The Wandering Wise Men and Other Advent Traditions

Wandering Wise Men - photo provided by Barb Gilman

Christmas seems to start earlier and earlier every year. I am thankful that my school waits to celebrate Christmas, opting for a hearty Advent celebration instead. My classroom gets into the Advent celebration by including many fun traditions and service projects revolving around Advent.

My classroom has an Advent wreath, and we use the Loyola Press Children’s Advent Calendar. Our school also has an all-school Advent wreath prayer service where we sing and pray together.

On December 6 all the classes celebrate the Feast of St. Nicholas. Our kindergarten and first-grade classrooms celebrate this day by placing their shoes outside of their classrooms after they arrive in the morning. After their first class, the students check their shoes and find small candies and a candy cane left by St. Nicholas’s helper. In my third-grade classroom, we celebrate St. Nicholas in a more low-key way. Each student receives a candy cane and enjoys it while I read from The Legend of the Candy Cane.

Wandering Wise Men - photo provided by Barb Gilman

The past few years, I’ve noticed many of my students talking about the Elf on the Shelf. I thought of a fun alternate activity that reflects our faith: “The Wandering Wise Men!” Each morning, I secretly place three figurines of the Magi somewhere in my classroom. When the students arrive, they search for the three Wise Men (and sometimes they will find a small gift too). On the last class before our Christmas break, I also hide a figurine of the baby Jesus. After the children have found all the Wise Men and the baby Jesus, I tell them the story of the visit of the Magi (Matthew 2:1–15) and share with them the popular saying, “Wise men still seek him.” After my students have returned from our Christmas break, I always celebrate Epiphany with them by reading one of my favorite stories, The Fourth Wise Man. We have a lively discussion; every year, at least one student asks if there really was a fourth Wise Man!

The traditions of Advent are fun and add to the excitement that is to come with the birth of Jesus. How do you celebrate Advent in your classroom? What traditions do you share with your students?


Remember to use the Advent lessons in the Special Seasons and Lessons section of Christ Our Life.

About Barb Gilman 37 Articles

Barb Gilman is a wife, mother, and third-grade Catholic school teacher. She is the winner of the 2014 NCEA Distinguished Teacher Award for the Plains States. Active on social media, @BarbinNebraska is the co-organizer of the #CatholicEdChat on Twitter.

6 Comments on The Wandering Wise Men and Other Advent Traditions

  1. This year, as a catechist, I am trying an “Advent Angel” with my classes with the same sort of setup as your “Wandering Wisemen”. I am challenged as to how to (1) introduce this to them, as they all know the Elf but the Angel is unknown (2) how to get them to believe in the ‘magic’ and not think “Oh, Mrs. Coleman you just hid this in the room before we got here.” How did you get the kids onboard? On the first day of the Wise Men’s visit, how did the children know to look for the Wise Men? (I had someone leave the angel, with its introductory note, outside our classroom door after class started. 5 Kids went out/back to the bathroom and stepped around the angel!!! Near the end of class my aide and I feigned that we heard a knock at the door (which was open at the time) and retrieved our poor ignored angel visitor.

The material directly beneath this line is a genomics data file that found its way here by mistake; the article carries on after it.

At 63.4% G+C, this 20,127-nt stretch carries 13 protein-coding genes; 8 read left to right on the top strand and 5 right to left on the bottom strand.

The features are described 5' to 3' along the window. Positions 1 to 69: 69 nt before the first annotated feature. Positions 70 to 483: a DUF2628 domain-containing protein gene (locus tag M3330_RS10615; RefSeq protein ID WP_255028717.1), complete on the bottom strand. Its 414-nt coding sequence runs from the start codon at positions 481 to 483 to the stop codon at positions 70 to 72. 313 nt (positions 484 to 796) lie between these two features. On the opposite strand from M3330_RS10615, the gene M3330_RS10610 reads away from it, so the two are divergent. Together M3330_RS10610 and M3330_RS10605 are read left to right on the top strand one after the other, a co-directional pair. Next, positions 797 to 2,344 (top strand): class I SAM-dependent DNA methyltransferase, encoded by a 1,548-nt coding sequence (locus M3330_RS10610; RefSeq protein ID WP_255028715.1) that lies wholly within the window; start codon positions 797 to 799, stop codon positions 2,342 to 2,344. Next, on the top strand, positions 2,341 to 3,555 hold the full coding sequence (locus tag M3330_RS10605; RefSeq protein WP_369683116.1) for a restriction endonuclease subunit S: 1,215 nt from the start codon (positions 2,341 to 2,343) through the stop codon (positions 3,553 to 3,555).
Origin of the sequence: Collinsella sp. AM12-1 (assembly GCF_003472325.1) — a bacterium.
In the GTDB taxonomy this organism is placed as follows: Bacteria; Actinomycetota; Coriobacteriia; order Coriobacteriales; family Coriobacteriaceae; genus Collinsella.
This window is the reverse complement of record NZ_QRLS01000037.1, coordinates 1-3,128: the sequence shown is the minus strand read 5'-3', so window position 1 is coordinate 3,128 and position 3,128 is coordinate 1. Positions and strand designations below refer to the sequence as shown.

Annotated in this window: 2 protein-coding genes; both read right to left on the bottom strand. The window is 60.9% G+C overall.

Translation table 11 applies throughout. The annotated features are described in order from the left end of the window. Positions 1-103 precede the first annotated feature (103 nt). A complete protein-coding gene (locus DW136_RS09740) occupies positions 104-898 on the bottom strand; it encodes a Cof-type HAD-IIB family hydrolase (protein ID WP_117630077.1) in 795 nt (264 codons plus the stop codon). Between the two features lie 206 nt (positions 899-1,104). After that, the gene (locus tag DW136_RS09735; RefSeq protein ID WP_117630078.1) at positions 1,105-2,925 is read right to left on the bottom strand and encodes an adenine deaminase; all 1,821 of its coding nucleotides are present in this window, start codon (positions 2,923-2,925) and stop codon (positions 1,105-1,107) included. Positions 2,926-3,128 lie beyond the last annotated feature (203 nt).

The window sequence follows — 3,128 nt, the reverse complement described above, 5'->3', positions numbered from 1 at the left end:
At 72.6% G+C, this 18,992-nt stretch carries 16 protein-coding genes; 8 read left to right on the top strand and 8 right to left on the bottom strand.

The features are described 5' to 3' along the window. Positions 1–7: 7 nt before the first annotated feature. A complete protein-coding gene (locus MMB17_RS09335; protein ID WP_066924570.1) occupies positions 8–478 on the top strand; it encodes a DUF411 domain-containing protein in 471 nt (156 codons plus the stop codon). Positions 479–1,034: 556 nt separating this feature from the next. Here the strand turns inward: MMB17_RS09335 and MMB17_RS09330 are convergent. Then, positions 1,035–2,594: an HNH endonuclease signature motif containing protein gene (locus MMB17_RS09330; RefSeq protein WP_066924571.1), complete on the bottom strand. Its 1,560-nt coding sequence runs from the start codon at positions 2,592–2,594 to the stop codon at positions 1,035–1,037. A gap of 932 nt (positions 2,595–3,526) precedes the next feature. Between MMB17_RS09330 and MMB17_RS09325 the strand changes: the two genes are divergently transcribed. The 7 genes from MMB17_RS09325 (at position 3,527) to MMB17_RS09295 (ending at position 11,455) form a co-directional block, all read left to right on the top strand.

• Thanks Cindy for the question. I just decided to tell the students that I hide it every morning. With 3rd graders getting to the age of questioning Santa, I was afraid some students would spill the beans about Santa if I used ‘magic’. It still is fun for them!

  2. I found a cool Elf on the Shelf game called Star From Afar. You set up a Nativity set, and each each night you hide the star (start out as far away from the Nativity as possible, and get closer each night). When the kids find it, you put the Three Wise Men there for the rest of the day and you read a scripture verse from a book that comes with the set. You repeat this every night until Christmas Eve, and then the star goes right above the Nativity. I just started it this Advent, but so far my kids really enjoy it!

  3. It’s hard to do daily Advent activities when you met with your CCD class only once a week. My first grade class meets on Saturday mornings, and classes are held in the church’s Catholic school. We made small felt Advent wreaths with kits I got from a company. We are “lighting” small LED purple and rose candles every Saturday, but I’m bummed that the kids won’t get to see the whole wreath lit up. (Our last class for 2017 is Dec. 16th)

    • Veronica, what a beautiful craft! If you have your students’ parents’ email addresses, you could take a shot of your lit up Advent Wreath and email the picture of the Advent Wreath to your students. It would be a fun way to connect with them over Christmas.

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